Tension also developed between Dolan and MacDougall. Dolan traveled to the Middle East to meet with a sovereign wealth fund interested in acquiring as much as 20 percent of the company. MacDougall did not like the idea that Dolan was shopping a portion of the company that was supposed to be sold in its entirety through an auction process, sources said.

In August, MacDougall led a process to select two banks to oversee the sale. Forstmann had close relationships with Goldman Sachs, JPMorgan and The Raine Group, and all of those banks thought they would win the business. But in the end the sales process went to Evercore and Morgan Stanley.

Tension developed between IMG CEO Mike Dolan and others both inside and outside  the company.
The banks met with IMG management early and went over a list of potential buyers of the company. The list included everyone from Formula One owner CVC Capital to agencies such as CAA.

IMG management made it clear that it didn’t want another agency to buy the company, and it was most opposed to CAA and WME, a pair of agencies built on talent representation. IMG, under Forstmann’s direction, largely pulled out of the athlete representation business. Management’s stance didn’t mean those bidders would be eliminated, but it set the table for having to negotiate a deal that wasn’t contingent on management staying with the company after a sale.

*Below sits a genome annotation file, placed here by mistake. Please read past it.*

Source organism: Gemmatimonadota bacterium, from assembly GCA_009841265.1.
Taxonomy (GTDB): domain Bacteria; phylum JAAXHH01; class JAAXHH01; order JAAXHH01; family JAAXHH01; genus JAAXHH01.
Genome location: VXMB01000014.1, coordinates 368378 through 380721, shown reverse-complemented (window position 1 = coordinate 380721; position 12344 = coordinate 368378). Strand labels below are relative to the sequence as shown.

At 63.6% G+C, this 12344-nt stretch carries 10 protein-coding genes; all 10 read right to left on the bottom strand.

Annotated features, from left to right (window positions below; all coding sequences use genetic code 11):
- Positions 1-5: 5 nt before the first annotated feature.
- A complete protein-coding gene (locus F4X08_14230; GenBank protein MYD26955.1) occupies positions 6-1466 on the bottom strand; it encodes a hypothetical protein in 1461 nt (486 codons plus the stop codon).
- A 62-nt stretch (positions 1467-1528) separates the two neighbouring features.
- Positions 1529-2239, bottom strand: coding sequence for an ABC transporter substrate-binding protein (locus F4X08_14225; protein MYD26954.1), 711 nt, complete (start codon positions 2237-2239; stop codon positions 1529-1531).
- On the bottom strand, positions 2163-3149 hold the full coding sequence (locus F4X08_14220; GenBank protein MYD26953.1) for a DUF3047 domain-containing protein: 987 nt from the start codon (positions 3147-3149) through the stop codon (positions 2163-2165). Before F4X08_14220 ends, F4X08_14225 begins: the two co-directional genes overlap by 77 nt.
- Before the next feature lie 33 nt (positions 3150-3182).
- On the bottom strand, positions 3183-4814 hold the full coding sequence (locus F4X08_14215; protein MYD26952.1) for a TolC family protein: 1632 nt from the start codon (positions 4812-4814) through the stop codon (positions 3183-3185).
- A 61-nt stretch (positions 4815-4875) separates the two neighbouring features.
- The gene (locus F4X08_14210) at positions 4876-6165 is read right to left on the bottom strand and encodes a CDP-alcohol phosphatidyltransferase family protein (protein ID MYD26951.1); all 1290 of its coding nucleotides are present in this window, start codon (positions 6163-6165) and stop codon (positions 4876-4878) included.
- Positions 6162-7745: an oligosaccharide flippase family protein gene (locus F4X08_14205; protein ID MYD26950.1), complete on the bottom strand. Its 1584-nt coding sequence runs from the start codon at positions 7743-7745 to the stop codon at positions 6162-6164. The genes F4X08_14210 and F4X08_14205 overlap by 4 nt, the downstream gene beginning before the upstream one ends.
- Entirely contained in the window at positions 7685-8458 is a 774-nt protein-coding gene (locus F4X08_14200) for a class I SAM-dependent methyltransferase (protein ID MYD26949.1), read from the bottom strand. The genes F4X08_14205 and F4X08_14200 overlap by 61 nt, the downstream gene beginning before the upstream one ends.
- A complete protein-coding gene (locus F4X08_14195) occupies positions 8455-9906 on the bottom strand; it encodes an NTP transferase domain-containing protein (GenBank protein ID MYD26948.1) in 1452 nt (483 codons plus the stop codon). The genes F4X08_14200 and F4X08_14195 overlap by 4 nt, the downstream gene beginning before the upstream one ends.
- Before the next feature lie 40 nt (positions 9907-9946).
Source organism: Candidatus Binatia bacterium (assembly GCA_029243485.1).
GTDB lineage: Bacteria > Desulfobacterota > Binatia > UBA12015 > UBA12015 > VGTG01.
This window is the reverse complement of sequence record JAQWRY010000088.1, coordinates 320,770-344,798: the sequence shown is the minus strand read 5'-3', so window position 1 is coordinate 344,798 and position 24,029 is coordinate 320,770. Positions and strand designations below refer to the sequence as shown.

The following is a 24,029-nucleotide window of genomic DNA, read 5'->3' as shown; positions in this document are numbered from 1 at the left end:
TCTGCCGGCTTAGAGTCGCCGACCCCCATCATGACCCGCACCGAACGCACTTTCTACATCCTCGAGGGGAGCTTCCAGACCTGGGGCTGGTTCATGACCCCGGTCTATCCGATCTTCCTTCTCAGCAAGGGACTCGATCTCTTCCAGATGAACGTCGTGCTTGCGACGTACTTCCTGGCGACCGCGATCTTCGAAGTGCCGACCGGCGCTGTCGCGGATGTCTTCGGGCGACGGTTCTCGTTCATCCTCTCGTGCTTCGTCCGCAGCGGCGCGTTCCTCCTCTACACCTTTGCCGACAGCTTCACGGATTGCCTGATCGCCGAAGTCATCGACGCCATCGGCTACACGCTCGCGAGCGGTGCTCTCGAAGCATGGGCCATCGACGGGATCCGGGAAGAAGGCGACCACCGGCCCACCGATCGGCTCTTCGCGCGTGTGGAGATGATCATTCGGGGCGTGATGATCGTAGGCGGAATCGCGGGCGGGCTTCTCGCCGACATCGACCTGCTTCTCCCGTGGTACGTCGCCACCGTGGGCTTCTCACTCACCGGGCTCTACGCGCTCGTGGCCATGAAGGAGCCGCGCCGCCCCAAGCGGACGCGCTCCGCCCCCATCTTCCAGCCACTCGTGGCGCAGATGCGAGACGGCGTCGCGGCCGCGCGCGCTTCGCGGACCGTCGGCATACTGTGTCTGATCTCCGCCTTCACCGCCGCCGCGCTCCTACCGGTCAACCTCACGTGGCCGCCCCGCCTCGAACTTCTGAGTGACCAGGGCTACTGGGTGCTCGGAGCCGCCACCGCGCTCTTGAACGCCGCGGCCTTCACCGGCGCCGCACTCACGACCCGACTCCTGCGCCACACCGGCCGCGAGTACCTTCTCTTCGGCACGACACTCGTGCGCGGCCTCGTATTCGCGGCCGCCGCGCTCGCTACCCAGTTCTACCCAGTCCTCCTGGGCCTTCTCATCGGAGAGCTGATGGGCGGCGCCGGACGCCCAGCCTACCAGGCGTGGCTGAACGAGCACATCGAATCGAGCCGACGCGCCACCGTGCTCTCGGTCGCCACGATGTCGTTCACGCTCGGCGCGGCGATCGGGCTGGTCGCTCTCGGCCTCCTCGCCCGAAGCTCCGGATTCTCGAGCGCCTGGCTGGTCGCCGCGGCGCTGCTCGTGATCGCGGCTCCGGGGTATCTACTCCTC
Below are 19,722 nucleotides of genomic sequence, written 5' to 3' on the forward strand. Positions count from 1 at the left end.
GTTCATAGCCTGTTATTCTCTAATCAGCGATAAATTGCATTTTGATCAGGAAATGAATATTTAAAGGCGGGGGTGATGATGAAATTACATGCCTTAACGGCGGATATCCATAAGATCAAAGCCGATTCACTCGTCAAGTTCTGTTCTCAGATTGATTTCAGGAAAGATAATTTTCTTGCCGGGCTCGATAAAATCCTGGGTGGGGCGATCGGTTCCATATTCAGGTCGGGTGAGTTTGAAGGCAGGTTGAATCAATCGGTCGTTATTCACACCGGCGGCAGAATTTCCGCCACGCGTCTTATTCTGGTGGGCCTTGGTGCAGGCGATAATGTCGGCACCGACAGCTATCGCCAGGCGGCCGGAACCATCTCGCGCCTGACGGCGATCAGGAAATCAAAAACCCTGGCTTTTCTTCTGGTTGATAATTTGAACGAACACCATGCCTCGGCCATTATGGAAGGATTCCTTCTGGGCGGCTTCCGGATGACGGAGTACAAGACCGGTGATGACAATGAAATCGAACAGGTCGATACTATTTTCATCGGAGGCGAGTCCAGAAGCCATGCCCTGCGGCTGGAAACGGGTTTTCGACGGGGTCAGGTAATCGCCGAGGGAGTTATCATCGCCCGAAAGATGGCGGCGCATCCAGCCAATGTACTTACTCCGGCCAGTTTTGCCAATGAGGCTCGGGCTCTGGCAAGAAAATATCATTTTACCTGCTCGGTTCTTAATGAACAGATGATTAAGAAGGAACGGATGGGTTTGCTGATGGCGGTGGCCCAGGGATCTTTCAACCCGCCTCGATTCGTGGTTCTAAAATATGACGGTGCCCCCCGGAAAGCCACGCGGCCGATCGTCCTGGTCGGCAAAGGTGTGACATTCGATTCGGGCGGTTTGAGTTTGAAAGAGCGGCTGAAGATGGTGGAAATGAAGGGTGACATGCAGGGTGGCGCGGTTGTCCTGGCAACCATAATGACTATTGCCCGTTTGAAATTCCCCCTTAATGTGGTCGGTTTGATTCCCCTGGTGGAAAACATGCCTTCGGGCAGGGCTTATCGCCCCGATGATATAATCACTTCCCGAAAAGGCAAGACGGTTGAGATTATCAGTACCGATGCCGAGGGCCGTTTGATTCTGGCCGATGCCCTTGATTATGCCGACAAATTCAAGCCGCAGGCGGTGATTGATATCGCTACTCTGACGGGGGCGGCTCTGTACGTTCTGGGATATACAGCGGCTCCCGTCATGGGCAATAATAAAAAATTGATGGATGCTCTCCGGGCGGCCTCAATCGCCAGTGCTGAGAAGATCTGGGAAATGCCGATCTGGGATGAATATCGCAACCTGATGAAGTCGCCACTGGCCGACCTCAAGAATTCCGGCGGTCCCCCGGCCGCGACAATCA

Bankers began accepting bids for the company in late September. It trimmed a list of more than 35 interested bidders to 10 finalists and held management meetings with each.

Each sale presentation started with Dolan giving an

executive introduction, and then ceding the floor to Pyne, who spent the next hour and a half talking about IMG’s sports and entertainment businesses, which included tennis, golf and fashion. Pyne turned things over to Sutton, who talked about the college business. Dolan spoke about the company’s financial picture and joint ventures in Brazil, China and India, and IMG Media President Michel Masquelier talked about the media business.

Each presentation lasted more than three hours, and they were scheduled in tight succession. There were moments where one group exited the room and walked in one direction around rectangular halls at Morgan Stanley’s offices while another group walked down the hall in the opposite direction and entered the room for the same presentation.

The bankers trimmed the list of 10 to four finalists in November. It was at this time that CAA was cut due to a low bid. The finalists were: WME and Silver Lake Capital; CVC Capital and Peter Chernin’s Chernin Group; Carlyle Group and IMC; and KKR.

KKR submitted one of the highest nonbinding offers, indicating it would pay $2.5 billion to $2.7 billion for IMG. The leveraged buyout specialist was a finalist for Learfield Sports, IMG College’s biggest competitor, which sold for more than $500 million last year, and it was considered by some executives on the sell side to be a darkhorse buyer.

The $2.7 billion number was leaked to the New York Post, which erroneously reported the bid came from CVC Capital and the Chernin Group. The price tag caught everyone by surprise and immediately upped the anticipation across IMG that the company would sell for at least that.

But KKR, which actually had submitted that bid, bowed out of the process a week before final and binding offers were due.

The company’s exit left just WME, CVC and Carlyle in play. Both WME and CVC had shown the most interest in the company to date. The detail of the questions they asked showed how serious they were. One asked an executive with IMG Media what kind of flame retardant the company had to protect its video archives in the case of a fire.